European lawmakers urged member states to stay united and offer Greece more support in its efforts to deal with the ongoing refugee crisis, after a Civil Liberties Committee assessed the situation at the country’s external borders this week.
MEPs underlined that solidarity with frontline countries was key and that migration should not be used for political purposes.
EU legislators said it was vital to manage incoming migrant flows at Greece’s borders, particularly now in view of the Covid-19 outbreak, noting that the coronavirus health crisis demonstrates more than ever that no country can deal with certain challenges alone.
The committee praised the commitment of seven EU states – Croatia, France, Germany, Ireland, Italy, Luxembourg and Portugal – to take in 1,600 unaccompanied minors or vulnerable individuals from the Greek islands, but requested further clarifications and timeframe.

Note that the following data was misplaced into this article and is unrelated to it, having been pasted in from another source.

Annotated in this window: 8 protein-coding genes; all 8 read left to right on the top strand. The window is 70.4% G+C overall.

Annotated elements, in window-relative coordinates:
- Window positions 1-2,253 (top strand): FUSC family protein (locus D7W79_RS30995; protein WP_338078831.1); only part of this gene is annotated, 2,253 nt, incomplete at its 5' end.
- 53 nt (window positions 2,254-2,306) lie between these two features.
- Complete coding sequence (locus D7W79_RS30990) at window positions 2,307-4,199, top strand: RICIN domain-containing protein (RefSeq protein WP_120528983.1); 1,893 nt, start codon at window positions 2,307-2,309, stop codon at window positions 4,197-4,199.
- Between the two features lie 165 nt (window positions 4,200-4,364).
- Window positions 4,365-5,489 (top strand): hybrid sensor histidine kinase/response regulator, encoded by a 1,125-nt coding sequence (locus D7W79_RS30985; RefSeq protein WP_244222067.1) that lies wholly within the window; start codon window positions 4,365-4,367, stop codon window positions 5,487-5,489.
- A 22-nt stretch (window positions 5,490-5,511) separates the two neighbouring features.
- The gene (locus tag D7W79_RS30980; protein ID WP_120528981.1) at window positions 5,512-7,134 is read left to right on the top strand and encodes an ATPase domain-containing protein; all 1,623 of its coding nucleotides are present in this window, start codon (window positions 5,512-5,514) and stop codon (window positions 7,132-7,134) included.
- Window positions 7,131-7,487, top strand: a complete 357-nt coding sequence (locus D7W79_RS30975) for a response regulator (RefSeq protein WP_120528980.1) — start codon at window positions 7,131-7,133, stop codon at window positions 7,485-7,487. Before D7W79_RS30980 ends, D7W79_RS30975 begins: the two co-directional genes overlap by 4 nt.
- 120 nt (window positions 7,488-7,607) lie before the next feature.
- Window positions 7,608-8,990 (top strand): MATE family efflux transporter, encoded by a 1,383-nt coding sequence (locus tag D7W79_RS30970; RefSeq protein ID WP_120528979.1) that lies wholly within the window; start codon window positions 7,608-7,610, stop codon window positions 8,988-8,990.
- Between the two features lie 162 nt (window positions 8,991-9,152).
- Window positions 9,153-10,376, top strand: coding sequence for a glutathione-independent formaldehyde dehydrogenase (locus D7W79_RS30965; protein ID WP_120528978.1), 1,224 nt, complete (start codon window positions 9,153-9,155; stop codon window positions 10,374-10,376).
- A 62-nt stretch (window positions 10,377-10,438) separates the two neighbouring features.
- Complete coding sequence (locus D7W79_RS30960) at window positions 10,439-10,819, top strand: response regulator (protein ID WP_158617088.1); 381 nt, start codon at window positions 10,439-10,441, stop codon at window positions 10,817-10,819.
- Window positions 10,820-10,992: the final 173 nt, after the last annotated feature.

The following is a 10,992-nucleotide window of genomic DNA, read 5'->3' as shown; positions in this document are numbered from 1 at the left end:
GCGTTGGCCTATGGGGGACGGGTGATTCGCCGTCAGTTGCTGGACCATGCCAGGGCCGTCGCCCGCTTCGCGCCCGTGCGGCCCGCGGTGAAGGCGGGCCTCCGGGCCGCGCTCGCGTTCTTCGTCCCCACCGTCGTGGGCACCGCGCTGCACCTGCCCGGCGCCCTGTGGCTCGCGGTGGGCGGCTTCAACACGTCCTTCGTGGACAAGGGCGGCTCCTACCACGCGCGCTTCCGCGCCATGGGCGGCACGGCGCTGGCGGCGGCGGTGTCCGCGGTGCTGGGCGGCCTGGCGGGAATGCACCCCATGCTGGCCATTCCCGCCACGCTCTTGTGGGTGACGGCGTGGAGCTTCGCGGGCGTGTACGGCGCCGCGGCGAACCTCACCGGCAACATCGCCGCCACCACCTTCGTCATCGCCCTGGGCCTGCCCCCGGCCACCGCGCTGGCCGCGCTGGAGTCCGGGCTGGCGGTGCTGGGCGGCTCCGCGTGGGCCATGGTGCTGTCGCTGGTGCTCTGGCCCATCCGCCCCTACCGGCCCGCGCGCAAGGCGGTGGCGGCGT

Meanwhile, concern focused on the possibility of the deadly virus spreading to the overcrowded camps on the Greek islands. Suggestions included transferring people to the mainland or using empty hotel rooms to ensure social distancing. Objections concentrated on the disruption of public order.
According to data released on Friday, the number of migrants living at Greek island hotspots decreased by 5.3 percent to 36,387 from 38,423 in the first quarter of 2020 despite an increase in the number of arrivals after Turkey violated its 2016 EU agreement and opened its borders to the European Union.
In response, Greek Prime Minister Kyriakos Mitsotakis said he would invoke EU law, as part of coronavirus emergency measures which included restricting the country’s border with Turkey in efforts to stop the inflow of illegal migrants and refugees.
In efforts to contain the spread of Covid-19 to the hotspots hosting the refugees, Greece said this week that it had applied for 190 million euros in aid from the Commission’s announced 3-billion-euro emergency coronavirus response mechanism.